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Construction Law

Construction Bonds

Because of the many different requirements for the different types of payment bonds, you need to know exactly how to perfect your bond rights.

What are Construction Bonds?

Construction bonds are generally securities that are governed by law and / or by their written terms and that are obtained by principals (usually a prime contractor) and set forth legal obligations of a surety (essentially an insurer with sufficient financial backing) towards an obligee (usually the owner of the property). There are many types of construction bonds—all offering different obligations and governed by different laws and procedures.

A performance bond is a bond that obligates the surety to ensure or pay for the performance of the principal in the event the principal defaults on its contractual obligations. A performance bond is required for most public sector projects in order to protect the public from the potential harm of a contractor furnishing defective or incomplete work.

A payment bond is more commonly the subject of a dispute. Payment bonds obligate the surety to pay lower-tier vendors (usually subcontractors and suppliers) in the event the principal fails or refuses to pay. Payment bonds are usually meant to replace the process of vendors filing claims of lien against the property—instead of filing a lien to secure payment, lienors must go after the payment bond. This generally protects the owner and the property from claims and burdens by subcontractors and suppliers, while still giving subcontractors and suppliers reassurance of payment.

Florida Law and Construction Bonds

Payment bonds for prime contractors on private projects are governed by Section 713.23, Florida Statutes. Additionally (and more frequently of late), private payment bonds are being issued as “conditional” payment bonds under Section 713.245, Florida Statutes, which are designed to allow sureties to benefit from pay-when-paid or pay-if-paid clauses, but in turn afford less protection to the owner’s property, which may still be subject to claims of lien. For public projects (where a payment bond is almost always required), payment bonds for prime contractors are governed by Section 255.05, Florida Statutes for state projects (the “Little Miller Act”) and 40 USCS Section 3131 for federal projects (the “Miller Act”). Finally, if a payment bond does not meet the requirements of the above-referenced statutes (such as it is issued by a subcontractor instead of a prime contractor, or it offers more protection than required by law), it will usually be deemed a “common law” payment bond, and will be governed primarily by its written terms instead of law.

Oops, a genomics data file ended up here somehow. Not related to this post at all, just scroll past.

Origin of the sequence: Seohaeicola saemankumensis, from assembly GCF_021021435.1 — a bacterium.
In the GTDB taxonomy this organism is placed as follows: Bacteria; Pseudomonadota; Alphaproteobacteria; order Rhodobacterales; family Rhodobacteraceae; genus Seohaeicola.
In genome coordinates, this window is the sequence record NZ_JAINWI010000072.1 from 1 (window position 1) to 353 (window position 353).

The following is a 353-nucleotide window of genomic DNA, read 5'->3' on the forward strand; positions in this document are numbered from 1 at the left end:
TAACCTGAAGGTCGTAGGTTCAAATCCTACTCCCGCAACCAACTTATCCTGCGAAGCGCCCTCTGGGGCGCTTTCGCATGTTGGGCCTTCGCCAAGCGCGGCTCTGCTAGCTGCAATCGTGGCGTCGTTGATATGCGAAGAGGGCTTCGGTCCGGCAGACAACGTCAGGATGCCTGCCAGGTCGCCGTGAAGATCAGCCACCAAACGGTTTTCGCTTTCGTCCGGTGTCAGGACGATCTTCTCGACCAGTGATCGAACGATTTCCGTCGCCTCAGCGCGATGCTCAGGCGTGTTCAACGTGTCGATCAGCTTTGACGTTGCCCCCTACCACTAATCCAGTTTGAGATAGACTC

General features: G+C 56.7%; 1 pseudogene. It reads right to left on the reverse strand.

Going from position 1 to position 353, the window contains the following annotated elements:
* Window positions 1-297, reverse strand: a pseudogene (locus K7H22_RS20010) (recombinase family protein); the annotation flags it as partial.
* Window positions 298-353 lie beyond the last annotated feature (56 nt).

Because of the many different requirements that govern the different types of payment bonds, it is important to know—at the beginning of a bonded project—exactly what you need to do to perfect your bond rights. Claims against statutory payment bonds are required to be brought within 1 year of the last day the claimant performed work, while claims against common law payment bonds have a statute of limitations of 5 years.

In some circumstances, some types of payment bonds require you to serve a Notice to Contractor within 45 days of starting work and / or a Notice of Nonpayment within 90 days of  finishing  work in order to preserve your rights against the payment bond (much like the Notice to Owner and Claim of Lien for non-bonded projects).

Lien Transfer Bonds

Additionally, if a claim of lien is filed on a property, the lien may be transferred to a bond (sometimes called a “lien transfer bond” and governed by Section 713.24, Florida Statutes), which means that the property is cleared of the burden of the lien, and the lienor may then proceed with its claim against the surety. This is most often used when a prime contractor and subcontractor or supplier cannot resolve a payment dispute. In such a case, the prime contractor (usually under pressure from the owner) procures the lien transfer bond, resolving a potential dispute with the owner and maintaining its rights to defend against the subcontractor’s or supplier’s claim.

Marlowe McNabb Machnik, P.A. can prepare and serve a Notice to Contractor and Notice of Nonpayment on your behalf. In addition, we can help you prepare or respond to various legal requests pertaining to bond law; evaluate your bond rights; or review and advise on your company’s notice and bond procedures.

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